Family faces sad ordeal
IT is difficult for anyone who has not been in that sad position to know the pain that must accompany laying to rest a young child.That is the sad prospect today facing the family of Sarah Gaecke who was killed in a road accident on the A14 a few days before Christmas.
IT is difficult for anyone who has not been in that sad position to know the pain that must accompany laying to rest a young child.
That is the sad prospect today facing the family of Sarah Gaecke who was killed in a road accident on the A14 a few days before Christmas.
The 15-year-old's mother Vici today talks emotionally about the pain she and the rest of her family are suffering as they prepare for the final farewells to her much-loved daughter.
There is a physical pain which accompanies their deep emotional hurt - and it is a pain which the family is today sharing with many others.
You may also want to watch:
Sarah was clearly a wonderful daughter with a sparkling future ahead of her.
There is some consolation from the fact that she lived a happy life - but that does not compensate for the sad fact that this life was snuffed out before she really had a chance to live.
- 1 Supermarket switch opens door to new Ipswich Lidl
- 2 Former Ipswich teacher appears in court charged with historic sex offences
- 3 Well-known Felixstowe bookseller to retire and hand over to vinyl store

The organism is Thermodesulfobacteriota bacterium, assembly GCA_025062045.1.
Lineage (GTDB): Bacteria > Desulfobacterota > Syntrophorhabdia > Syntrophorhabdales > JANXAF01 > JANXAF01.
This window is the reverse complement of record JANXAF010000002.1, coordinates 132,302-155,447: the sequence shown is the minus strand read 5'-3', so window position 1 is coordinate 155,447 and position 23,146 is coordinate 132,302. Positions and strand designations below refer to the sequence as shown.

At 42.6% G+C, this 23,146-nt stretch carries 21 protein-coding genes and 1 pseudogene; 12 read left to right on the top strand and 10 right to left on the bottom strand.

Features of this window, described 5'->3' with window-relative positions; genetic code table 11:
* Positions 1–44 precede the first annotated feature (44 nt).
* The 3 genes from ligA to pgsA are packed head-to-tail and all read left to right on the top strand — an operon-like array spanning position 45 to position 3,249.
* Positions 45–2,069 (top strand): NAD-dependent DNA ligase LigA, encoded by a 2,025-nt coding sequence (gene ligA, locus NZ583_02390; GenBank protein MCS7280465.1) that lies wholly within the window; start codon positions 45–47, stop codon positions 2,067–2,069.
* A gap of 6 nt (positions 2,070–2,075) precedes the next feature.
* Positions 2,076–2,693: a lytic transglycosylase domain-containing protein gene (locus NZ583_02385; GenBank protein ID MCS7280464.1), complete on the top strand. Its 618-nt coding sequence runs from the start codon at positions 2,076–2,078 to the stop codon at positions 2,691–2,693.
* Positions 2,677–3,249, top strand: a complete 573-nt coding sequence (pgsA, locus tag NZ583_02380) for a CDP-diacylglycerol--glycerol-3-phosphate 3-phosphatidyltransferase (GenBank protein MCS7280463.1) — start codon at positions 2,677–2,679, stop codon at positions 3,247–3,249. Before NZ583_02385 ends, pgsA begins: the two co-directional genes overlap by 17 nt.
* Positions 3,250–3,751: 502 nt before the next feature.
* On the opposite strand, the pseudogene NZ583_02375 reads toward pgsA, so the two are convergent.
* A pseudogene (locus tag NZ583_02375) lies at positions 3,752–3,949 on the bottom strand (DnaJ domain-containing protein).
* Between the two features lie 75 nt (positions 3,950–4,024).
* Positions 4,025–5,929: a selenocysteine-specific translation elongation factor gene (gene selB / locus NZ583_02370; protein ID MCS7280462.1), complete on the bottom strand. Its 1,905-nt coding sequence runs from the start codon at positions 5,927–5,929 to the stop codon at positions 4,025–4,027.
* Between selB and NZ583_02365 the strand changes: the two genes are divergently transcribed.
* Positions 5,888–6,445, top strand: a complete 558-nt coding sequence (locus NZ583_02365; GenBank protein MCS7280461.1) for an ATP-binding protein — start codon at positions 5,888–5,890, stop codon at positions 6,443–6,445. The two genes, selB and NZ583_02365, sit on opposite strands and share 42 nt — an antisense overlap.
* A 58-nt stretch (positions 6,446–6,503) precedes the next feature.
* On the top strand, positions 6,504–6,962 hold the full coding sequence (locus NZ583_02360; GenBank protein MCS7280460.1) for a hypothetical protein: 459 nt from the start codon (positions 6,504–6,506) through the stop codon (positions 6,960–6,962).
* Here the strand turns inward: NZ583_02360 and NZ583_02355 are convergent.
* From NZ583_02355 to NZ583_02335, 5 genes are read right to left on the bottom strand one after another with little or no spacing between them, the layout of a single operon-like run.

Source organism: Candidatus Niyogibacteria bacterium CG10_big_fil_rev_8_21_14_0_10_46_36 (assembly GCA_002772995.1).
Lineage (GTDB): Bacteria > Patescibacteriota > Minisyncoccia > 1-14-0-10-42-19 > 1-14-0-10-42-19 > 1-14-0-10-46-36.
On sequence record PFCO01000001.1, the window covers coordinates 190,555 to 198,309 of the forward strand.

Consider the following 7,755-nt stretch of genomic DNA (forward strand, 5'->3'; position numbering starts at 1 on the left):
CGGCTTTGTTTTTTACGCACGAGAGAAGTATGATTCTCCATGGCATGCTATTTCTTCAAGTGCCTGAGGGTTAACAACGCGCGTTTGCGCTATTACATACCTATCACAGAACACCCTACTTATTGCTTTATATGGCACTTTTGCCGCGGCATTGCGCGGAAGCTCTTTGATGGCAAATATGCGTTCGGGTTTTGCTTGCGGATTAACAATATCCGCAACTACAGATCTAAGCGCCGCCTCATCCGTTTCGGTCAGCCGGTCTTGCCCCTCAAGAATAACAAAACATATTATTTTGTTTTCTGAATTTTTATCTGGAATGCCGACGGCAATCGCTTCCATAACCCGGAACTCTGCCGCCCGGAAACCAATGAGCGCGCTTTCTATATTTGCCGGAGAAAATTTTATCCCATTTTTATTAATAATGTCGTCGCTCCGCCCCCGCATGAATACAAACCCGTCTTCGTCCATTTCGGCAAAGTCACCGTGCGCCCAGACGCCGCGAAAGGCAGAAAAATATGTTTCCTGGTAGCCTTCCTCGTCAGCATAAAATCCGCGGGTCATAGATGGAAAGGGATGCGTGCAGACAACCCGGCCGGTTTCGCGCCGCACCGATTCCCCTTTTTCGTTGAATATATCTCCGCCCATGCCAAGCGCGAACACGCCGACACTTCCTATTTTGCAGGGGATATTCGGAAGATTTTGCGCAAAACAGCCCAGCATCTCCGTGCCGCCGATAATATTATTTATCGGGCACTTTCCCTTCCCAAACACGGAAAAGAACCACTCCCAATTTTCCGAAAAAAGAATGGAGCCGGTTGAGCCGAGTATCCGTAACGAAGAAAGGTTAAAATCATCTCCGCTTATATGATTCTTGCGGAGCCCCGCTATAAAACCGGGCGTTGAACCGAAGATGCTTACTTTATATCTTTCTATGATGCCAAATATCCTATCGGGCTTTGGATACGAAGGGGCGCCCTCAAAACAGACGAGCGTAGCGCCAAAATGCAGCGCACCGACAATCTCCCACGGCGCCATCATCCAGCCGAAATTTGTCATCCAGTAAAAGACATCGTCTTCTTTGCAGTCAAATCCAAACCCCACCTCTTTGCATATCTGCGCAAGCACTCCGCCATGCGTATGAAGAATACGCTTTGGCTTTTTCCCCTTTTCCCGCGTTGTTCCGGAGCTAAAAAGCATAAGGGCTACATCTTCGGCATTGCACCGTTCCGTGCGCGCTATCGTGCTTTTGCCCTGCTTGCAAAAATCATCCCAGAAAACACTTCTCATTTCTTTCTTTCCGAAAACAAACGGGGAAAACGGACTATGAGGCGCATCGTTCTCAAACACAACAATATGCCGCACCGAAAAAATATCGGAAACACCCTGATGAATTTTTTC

- 4 Work finally starts on the Ipswich Garden Suburb after decades of debate
- 5 Man accused of Ipswich stabbing refuses to leave cell to enter plea
- 6 No need to wait for booster invitation - clarification after Covid jab confusion
- 7 Major Ipswich road partially blocked after crash involving Audi and Mercedes
- 8 15-year-old boy to face trial over alleged Ipswich stabbing
- 9 Police want to trace man in connection with Waterfront sexual assault
- 10 Specialist engineers working to fix Ipswich flooding hotspot
Vici Gaecke has asked those going to Sarah's funeral later this month to wear pink to remember her.
It is clear that Sarah is someone who will never be forgotten.
SIR John Harvey-Jones was a larger-than-life character who showed that you don't have to be boring to make it to the top in business.
He rose to the top of one of Britain's largest companies, ICI, in the 1980s, and when he retired from the leadership of that company, he took on an important role as BBC's “Troubleshooter” advising other businesses.
In that roll he played many visits to Suffolk, especially to the Tolly Cobbold brewery and the Copella fruit farm at Stoke By Nayland.
His trips to Tolly were a real labour of love, and he is fondly remembered by all those he met there.
His expression when he saw a beer had been named “Tollyshooter” was a picture - the hard-nosed businessman really showed his softer side.
Sir John's advice helped brewery managers to weather storm times during the 1990s and although Tolly no longer brews in the town, his advice helped ensure there was a business to be merged with Ridleys and ultimately taken over by Greene King.
His death will mourned by many in and around Ipswich.
CORONATION day in 1953 was momentous for Britain, its empire and commonwealth.
Not only was the Queen crowned, but news came through of a great triumph as it emerged that Edmund Hillary and Tenzing Norgay had become the first people to stand on the top of Mount Everest.
Sir Edmund - as he soon became - was a genuine Boy's Own hero, not only conquering the highest mountain the world but also leading a successful expedition to the South Pole a few years later.
He may have been a Kiwi through and through, but he was adopted by the whole Commonwealth as a symbol of the new Elizabethan Age.
His death has robbed the world of a 20th century icon.